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RedDeerGuy1's avatar

Do we have an app that adjusts the reading comprehension level in a book?

Asked by RedDeerGuy1 (18403points) 1 month ago

From grade school to graduate studies level? That would be helpful.

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17 Answers

janbb's avatar

There is something called the Fry Readability Level that can tell you what reading level a book is on but nothing I know of that would change the vocabulary of a book already written. That doesn’t really make sense. The Fry score is usually used with children’s books and might show up in a review of the book.

RedDeerGuy1's avatar

@janbb Shakespeare to grade school and Cat in the Hat to gradate studies. Sounds like fun and making more writing accessible to everyone.

janbb's avatar

@RedDeerGuy1 There are some published easy readers of classics, most of them geared to English as a second language students.

RedDeerGuy1's avatar

@janbb If no one has done it then it is a novel idea. Would add another level, or dimension, to reading. Instead of buying for dummies or easy reading books one can just toggle a switch and adjust to one’s reading level.

janbb's avatar

Here’s another idea. Read with a dictionary and look up words you don’t know. Most writers write in the style they want their books to be read in.

Jeruba's avatar

Do you mean a program that changes all the author’s words in a book to make it easier to read? Let’s see what that might be like, if translation to another language could be thought of as a parallel.

Do you mean a program that changes all the author’s words in a book to make it easier to read?

Adakah anda bermaksud program yang mengubah semua kata-kata pengarang dalam buku agar lebih mudah dibaca?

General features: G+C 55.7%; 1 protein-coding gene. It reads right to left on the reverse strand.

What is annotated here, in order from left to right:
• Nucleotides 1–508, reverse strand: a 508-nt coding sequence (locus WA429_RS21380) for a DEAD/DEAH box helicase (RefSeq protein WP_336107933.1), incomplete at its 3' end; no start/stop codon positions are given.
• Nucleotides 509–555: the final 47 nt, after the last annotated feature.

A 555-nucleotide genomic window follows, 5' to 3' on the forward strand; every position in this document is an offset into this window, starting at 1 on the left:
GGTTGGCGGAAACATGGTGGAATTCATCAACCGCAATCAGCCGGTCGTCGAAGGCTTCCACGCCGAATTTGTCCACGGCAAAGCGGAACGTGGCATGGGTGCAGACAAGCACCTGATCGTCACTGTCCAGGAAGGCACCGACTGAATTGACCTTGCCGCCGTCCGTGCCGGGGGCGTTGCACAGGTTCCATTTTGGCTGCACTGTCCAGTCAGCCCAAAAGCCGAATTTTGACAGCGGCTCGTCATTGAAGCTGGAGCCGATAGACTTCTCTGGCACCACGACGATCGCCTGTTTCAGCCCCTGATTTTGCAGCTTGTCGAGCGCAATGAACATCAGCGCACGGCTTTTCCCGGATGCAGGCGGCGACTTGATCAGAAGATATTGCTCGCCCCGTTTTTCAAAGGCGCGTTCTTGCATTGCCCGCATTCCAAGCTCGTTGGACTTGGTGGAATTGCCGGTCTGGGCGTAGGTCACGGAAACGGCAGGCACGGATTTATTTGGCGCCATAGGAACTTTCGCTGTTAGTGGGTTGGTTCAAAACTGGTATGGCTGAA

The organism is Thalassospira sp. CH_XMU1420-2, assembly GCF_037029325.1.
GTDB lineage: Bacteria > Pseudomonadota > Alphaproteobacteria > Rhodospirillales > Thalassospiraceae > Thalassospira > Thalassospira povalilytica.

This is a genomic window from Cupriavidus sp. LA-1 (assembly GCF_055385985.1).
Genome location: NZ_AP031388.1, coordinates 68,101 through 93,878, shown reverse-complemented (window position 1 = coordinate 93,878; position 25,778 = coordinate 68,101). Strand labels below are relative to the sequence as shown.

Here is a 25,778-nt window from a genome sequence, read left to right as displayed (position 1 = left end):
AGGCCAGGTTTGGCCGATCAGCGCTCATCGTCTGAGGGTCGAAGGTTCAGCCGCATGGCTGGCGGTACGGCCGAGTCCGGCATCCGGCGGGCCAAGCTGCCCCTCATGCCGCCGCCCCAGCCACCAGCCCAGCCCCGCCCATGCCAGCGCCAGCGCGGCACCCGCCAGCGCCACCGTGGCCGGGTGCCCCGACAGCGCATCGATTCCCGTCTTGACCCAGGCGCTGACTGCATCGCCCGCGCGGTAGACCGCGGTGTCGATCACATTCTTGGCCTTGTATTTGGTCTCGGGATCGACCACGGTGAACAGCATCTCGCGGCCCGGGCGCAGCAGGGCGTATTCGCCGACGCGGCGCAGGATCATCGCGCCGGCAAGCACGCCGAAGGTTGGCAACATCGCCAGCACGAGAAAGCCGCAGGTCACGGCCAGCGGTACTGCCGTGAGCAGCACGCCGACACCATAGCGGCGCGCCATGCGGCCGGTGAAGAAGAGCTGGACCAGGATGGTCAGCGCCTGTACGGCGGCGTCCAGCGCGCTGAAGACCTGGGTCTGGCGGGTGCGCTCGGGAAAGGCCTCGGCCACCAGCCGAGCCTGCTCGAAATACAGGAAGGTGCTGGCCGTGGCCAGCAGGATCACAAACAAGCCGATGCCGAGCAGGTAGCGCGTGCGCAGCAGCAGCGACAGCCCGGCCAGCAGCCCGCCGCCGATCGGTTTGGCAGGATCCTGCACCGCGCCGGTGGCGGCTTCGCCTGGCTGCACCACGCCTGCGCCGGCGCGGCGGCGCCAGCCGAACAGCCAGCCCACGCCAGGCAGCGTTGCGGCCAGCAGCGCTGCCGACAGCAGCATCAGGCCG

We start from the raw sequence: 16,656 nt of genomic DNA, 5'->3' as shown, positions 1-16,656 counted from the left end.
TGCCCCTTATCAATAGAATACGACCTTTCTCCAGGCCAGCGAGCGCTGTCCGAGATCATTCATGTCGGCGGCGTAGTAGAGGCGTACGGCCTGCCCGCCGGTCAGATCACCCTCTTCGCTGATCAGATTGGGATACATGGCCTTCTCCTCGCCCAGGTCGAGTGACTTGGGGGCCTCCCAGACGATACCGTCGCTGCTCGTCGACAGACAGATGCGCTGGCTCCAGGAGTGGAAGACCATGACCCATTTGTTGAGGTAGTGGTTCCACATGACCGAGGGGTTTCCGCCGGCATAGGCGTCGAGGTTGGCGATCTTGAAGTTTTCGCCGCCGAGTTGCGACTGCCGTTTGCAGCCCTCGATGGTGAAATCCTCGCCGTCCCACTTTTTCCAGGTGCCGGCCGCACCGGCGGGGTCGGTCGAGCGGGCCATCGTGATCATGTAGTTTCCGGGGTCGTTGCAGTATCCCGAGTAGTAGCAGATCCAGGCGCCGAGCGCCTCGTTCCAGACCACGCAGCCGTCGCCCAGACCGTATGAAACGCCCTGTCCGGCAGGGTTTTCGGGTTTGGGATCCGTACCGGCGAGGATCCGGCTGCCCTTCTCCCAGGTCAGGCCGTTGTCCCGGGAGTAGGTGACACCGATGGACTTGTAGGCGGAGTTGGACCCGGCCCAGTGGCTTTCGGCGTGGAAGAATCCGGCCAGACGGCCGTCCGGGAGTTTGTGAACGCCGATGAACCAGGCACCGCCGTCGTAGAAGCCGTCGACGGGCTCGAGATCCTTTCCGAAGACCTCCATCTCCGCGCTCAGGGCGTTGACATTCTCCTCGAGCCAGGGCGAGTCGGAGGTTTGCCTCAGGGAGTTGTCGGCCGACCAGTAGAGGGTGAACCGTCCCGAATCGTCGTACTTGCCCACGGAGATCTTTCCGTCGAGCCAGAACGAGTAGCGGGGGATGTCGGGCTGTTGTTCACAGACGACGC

Bir kitabdakı bütün müəllif sözlərini oxumağı asanlaşdırmaq üçün dəyişdirən bir proqram nəzərdə tutursunuz?

Ertu að meina forrit sem breytir öllum orðum höfundar í bók til að auðvelda lesturinn?

U bedoel soos soutvleis en soorte, nè?

Ты имеешь в виду солончаков и им подобных, а?

Voleu dir maresmes salades i similars, eh?

Back to English:
You mean salty marshes and the like, eh?

(Credit: Google Translate)

Readers should try to rise to the level of the book and not expect the book to adapt to them. We don’t learn by having everything made to fit within what we already (think we) know.

Darth_Algar's avatar

Basically a program that re-writes the book on the fly. You’d seriously want that? I’d prefer to read the author’s words as they are. If there’s a word or phrase I don’t understand I’ll look it up or ask someone who might know. That’s how I learn, that’s how I largely taught myself to read.

RedDeerGuy1's avatar

@Darth_Algar Just another tool in the toolbox. I would like to have a material to have different levels of reading comprehension.

We have the basics in place. From Cat in the Hat to the divine comedy and for dummies book. We do that now just manually and one at a time.

It would be like pictures vs video. It would add an other dimension .
I would use it to expose my self to new words. I would toogle
back from easy to medium and highest level for fun.

Darth_Algar's avatar